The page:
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HISTORY OF LORMAN UNVEILED

SHOWING PROUD HERITAGE OF COMMUNITY



Many of the families now living in and near Lorman can trace their ancestry to families who settled here during the pioneer era and later. Briefly mentioning a few such family names as Watkins, McDonald, Martin, Farley, Hays, Killingsworth, Brown, Ellis, Wade, Ross, Jones, Noland, Galtney, Broughton, Coleman, Miller, Watson, Marble, Bolls, Millsaps, Edwards, and many others are not to be forgotten. Where these families settled and helped to establish and build this community. These names are a proud heritage.

The village of Lorman----formally known as Hays city----is built upon land which was originally a part of the plantation owned by Mr. George Porterfield Farley. Mr. Farley came to the United States from Scotland. His heir now residing in Lorman are his granddaughter, Mrs. Lorman Hays Dunn and Mrs. Dunn’s daughter and son, Mrs. Marie Storie (?), and Mr. Laforest Dunn. Mr. Farley’s plantation upon which was erected his beautiful two story colonial home and where his four daughters were reared extended from what is now known as Melton Station to the South, and to the North as far as Clifton a distance of approximately five miles. The lovely home was destroyed by fire many years ago. Miss Charlotte Farley, one of Mr. and Mrs. George Porterfield Farley’s daughters married Dr. Archer Hays during the Civil War. Dr. Hays came to Mississippi from Baltimore, Maryland. Mrs. Lorman Hays Dunn is the only living member of their family of three children. Mrs. Hays inherited that portion of her father’s plantation upon which the village of Lorman was built. Her memory is cherished by many of our generation who loved and respected her. It was she from whom the Y&MV railroad secured the right-of- way through Hays City in or about the year 1884, and this was the beginning of progress in this small community, where only a few scattered families resided.

Until the railroad was built and there was a railroad station in Hays City all merchandise was shipped by boat on the Mississippi River and had to be hauled from Rodney Landing (about thirteen miles).

The name of the village was changed from Hays City to Mrs. Dunn’s given name---Lorman—because of two liked named Post Offices in the state and the confusion caused by the mail being misspent.

Mrs. Hays sold some of her property to the Cohn Brothers who had come to Rodney, Miss. In 1872 from Alsace, France to secure positions. From Rodney they went to Clifton where the mercantile firm name of Cohn Brothers was established. A few years later they built a store on land which they had purchased from Mrs. Hays and conducted business until their death. Mr. Helman Cohn (known as Henry in the community) died in 1903 and Mr. Lehman Cohn died in 1914 and Dan, Sylvia and Henry L. Cohn carried on and took a very active part in civic improvements.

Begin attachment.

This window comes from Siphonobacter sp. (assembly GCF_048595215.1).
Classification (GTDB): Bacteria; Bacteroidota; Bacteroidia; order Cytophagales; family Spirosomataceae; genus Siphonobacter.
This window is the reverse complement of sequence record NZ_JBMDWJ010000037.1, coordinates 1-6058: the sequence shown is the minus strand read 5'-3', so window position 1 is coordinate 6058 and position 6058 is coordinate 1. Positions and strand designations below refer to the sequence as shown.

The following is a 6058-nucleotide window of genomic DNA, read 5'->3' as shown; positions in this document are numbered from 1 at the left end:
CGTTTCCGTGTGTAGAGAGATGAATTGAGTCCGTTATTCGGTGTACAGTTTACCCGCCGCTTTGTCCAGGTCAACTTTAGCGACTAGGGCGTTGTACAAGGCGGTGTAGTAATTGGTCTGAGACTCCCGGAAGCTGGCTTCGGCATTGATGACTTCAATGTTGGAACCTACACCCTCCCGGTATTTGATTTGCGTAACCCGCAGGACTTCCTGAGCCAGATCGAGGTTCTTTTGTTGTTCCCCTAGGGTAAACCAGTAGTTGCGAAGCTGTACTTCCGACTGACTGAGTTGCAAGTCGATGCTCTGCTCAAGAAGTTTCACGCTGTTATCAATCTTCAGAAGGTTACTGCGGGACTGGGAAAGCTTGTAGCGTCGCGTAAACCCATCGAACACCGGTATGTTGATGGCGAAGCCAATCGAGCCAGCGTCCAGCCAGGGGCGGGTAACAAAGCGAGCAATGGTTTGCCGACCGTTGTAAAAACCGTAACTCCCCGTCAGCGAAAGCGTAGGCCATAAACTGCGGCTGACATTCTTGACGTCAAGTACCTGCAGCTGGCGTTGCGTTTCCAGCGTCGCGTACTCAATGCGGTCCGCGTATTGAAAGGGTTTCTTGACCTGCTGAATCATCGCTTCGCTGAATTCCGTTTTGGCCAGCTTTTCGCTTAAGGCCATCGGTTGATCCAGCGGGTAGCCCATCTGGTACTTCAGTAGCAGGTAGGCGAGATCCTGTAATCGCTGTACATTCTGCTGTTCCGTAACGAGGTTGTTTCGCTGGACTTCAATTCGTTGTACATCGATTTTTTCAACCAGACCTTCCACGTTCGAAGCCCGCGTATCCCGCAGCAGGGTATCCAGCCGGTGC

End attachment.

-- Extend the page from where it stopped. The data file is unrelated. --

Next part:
To the West of Lorman and long before there was a village of Lorman, Mr. Anon Killingsworth, Sr. owned one of the very large plantations upon which was built a brick mansion. Like all of the other large plantations owners had owned many slaves. He reared his grandsons, Mr. Scott K. Ellis and Mr. Smith Ellis in his home. Mr. Scott Ellis’ widow, Mrs. Mamie Ellis and her son Iler Ellis and his family reside in a part of the plantation originally owned by Mr. Killingsworth. Mr. Killingsworth gave to the community the original site where the Cane Ridge Methodist Church was erected. It was used as a school in the early days. The church was demolished and moved to the village of Lorman in recent years. The grounds upon which the church originally stood is still the Cane Ridge Cemetery, where many of our beloved and revered citizens have been laid to rest.


The Fellowship Baptist Church was originally built on the Watkins place and was torn down and moved to Lorman about the year 1914.

Another large plantation situated to the West of Lorman was owned by Mr. Wiley McDonald. It is in the possession of the heirs of his family, Mrs. Julia McDonald Hamilton, Mrs. Edith McDonald Carpenter and Mr. John Wiley McDonald. They reside in the old family home which was built more than a hundred years ago. A part of the McDonald plantation upon which was built a very pretty modern home was inherited by Mrs. Hazel Harper Vaughn and her brother, Grantley B. Harper who sold to Mr. Hollaway Huff who has been a very valuable and highly esteemed citizen of the Lorman Community for many years.

Among those who worked faithfully to build Lorman was Dr. B. R. Clark. He opened his office here for the practice of medicine almost forty years ago. He served the community untiringly not only as a physician---but by putting forth his efforts to promote every good cause for the up building of the community.


This article from Fayette Chronicle, dated, September 8, 1958 was transcribed from copy found in Special Collections Branch, Mitchell Library, Mississippi State University.

 

Contributed by Anthony Miller

 

 

 

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